Ciidae
Contains 22 British species of mostly widespread beetles associated with fungi, they are rarely found away from fungi or bark containing the mycelia. Several have a very restricted range e.g. Cis dentatus Mellie and Cis jacquemarti Mellie from the Scottish highlands, but generally one should expect a dozen or so species from the Watford area. During the warmer months adults are obvious and usually occur in numbers where found. Berlese extractions from winter fungi usually contain at least some Ciidae; Octotemnus glabriculus (Gyllenhal) and our only non native Cis bilamellatus would seem to turn up, usually in numbers, in just about every such sample from around Watford. Most species seem to show a range of host preferences (Alexander) but it must be said that, especially during summer, they seem to get rather adventitious and may turn up in any (fungoid) situation. This is very much a family to get the feel of, although they appear to be small, drab and nondescript insects when first encountered they become, with a little experience, distinctive enough (with a lens) in the field to get excited about possible new discoveries.

1.2-3mm. Dull brown or black beetles, elongate and very convex, somewhat cylindrical. Antennae 8-10 segmented , coupled with general habitus, a good diagnostic character, short with a loose 3 segmented club. Without a scape, some small species of Scolytinae might be mistaken for Ciids but they always have a distinctive scape. Inserted under a raised margin about the front of the head. Head distinctly visible from above (Bostrychidae), often sexually dimorphic with horns, lamellae or teeth in male Cis spp. Pronotum quadrate to (slightly) elongate, often strongly bordered and sometimes adorned anteriorly in male (as head), front angles round but the side margins may end abruptly anteriorly giving the appearance of a tooth. Elytra entire (Monotomidae), randomly punctured, smooth or rugose, glabrous or with scale-like pubescence, in Rhopalodontus perforatus (Gyllenhal) with long outstanding pubescence. Legs short, tarsi 4-4-4, 1-3 very short and sometimes difficult to appreciate (Bostrychidae).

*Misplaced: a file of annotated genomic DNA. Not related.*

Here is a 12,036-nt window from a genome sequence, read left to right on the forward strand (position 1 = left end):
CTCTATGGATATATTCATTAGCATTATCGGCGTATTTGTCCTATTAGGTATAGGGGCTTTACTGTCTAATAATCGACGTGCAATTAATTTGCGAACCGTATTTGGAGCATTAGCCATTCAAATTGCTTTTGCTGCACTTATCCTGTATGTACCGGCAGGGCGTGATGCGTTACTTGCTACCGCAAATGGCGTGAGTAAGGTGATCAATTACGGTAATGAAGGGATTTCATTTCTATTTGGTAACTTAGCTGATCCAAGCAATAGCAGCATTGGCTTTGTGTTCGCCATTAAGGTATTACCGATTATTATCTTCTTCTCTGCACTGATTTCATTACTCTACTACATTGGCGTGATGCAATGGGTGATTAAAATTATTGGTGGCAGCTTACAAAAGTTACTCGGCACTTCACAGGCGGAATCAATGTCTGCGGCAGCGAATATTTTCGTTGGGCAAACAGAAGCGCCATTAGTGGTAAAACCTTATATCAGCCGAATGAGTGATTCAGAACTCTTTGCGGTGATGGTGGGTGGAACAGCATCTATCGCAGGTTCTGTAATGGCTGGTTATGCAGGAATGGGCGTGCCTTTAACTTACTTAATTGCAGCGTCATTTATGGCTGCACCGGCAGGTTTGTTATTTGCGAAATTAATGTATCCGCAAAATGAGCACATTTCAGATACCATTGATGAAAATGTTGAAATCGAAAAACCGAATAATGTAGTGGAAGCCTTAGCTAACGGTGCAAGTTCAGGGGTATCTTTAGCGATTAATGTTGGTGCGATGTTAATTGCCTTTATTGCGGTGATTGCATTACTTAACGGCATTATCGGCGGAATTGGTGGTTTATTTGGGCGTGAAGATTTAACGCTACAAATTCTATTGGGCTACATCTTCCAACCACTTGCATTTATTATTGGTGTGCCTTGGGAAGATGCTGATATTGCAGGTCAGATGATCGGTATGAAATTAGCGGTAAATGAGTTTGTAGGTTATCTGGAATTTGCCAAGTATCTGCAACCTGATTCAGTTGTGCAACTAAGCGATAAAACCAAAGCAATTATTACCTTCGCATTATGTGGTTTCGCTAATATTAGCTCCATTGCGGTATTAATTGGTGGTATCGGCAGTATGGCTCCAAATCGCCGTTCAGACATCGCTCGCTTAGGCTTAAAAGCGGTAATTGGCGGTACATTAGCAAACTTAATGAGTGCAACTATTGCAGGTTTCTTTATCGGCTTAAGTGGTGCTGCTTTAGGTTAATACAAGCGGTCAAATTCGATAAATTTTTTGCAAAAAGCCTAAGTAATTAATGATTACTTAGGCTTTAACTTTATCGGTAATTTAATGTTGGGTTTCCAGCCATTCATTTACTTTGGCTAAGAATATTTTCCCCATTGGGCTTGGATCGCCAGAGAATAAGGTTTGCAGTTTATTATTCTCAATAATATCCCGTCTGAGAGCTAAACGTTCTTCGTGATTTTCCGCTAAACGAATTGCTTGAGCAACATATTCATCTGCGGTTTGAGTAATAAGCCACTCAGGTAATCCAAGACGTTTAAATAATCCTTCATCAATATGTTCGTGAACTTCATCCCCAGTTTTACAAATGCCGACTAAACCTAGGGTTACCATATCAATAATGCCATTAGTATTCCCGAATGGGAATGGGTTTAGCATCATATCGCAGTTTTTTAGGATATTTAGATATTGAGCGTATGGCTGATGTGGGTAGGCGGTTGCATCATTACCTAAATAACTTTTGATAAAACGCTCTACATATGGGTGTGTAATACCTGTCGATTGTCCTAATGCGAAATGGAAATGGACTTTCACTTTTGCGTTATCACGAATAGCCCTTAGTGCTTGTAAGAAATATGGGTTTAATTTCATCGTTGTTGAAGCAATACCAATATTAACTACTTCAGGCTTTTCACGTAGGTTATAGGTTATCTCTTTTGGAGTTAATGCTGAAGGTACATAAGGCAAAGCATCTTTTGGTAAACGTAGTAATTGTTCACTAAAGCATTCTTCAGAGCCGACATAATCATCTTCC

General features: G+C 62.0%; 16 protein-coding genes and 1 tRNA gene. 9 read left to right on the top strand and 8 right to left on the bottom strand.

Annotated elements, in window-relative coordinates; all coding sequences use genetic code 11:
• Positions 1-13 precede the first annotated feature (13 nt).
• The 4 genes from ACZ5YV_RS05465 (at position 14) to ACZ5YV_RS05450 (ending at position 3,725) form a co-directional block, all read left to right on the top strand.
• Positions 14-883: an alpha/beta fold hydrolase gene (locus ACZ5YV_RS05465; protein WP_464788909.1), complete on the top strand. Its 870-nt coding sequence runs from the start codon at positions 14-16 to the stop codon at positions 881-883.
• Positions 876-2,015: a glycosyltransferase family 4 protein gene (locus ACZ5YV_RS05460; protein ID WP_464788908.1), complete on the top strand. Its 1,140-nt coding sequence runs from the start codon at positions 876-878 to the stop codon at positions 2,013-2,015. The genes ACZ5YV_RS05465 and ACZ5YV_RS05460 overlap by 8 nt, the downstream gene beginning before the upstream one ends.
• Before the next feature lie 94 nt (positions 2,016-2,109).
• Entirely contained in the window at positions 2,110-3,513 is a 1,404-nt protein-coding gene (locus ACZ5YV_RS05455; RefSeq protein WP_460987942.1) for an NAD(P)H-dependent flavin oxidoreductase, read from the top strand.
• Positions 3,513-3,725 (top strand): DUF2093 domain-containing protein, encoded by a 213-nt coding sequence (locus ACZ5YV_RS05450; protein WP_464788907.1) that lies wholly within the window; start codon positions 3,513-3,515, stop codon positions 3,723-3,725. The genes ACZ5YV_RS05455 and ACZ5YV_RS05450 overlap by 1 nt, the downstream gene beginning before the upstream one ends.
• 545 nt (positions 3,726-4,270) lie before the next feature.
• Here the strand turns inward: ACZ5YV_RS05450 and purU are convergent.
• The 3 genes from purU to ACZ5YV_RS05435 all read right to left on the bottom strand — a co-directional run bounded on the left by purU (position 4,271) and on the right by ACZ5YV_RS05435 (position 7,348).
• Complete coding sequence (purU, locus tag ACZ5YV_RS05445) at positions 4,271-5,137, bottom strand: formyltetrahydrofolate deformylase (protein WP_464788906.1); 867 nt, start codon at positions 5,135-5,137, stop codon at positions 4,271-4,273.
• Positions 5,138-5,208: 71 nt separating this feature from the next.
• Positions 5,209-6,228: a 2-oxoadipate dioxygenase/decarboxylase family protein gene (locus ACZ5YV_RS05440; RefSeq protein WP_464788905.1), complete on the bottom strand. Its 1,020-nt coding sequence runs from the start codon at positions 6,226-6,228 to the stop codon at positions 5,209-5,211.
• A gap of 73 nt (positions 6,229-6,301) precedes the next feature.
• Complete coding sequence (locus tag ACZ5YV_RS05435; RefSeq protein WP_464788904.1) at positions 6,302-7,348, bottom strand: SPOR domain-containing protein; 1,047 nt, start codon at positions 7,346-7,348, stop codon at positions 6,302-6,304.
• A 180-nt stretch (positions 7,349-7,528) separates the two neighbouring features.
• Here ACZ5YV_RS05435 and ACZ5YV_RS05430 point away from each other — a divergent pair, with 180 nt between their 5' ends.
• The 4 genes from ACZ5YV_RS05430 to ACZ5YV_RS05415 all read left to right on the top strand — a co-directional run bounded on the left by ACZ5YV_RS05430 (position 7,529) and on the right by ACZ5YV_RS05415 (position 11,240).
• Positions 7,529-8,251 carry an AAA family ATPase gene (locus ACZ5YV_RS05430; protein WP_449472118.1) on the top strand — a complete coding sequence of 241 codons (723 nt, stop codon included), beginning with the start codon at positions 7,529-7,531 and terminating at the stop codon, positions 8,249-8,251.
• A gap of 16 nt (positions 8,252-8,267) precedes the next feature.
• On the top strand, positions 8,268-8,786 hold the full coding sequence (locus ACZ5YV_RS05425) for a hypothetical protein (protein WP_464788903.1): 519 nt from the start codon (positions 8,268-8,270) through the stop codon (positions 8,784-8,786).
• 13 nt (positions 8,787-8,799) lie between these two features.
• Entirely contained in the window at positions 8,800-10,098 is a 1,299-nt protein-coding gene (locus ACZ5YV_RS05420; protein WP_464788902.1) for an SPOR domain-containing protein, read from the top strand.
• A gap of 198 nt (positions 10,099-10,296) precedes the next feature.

The only complete key in English is given Joy's handbook but this can only give, in most cases, an indication when it comes to Cis (15 spp.) and Orthocis (2 spp.). Beyond this (as before, German permitting) Vol. 7 of Die Kafer Mitteleuropas should be consulted. Ideally with this group, access to a reference collection is needed.

For the latest nomenclature see the Coleopterist website or the superb article on the subject by Orledge and Booth .

National Biodiversity Network Website
Coupled with the general habitus, a good diagnostic character.
An annotated list of British and Irish Ciidae. Coleopterst April 2006. Orledge, G.M and Booth, R.C.

There is now a key in english to the Ciidae written by Mark Telfer, it can be found at markgtelfer.co.uk.


Octotemnus 8 segs

Ennearthron 9 segs

Cis 10 segs

Rhopalodontus 10 segs
 

Cis bidentatus
Female

Cis bidentatus
Male

Cis bilamellatus
Female

Cis bilamellatus
Male

Cis boleti

Cis castaneus

Cis castaneus

Cis castaneus

Cis villosulus

Octotemnus glabriculus

Strigocis bicornis
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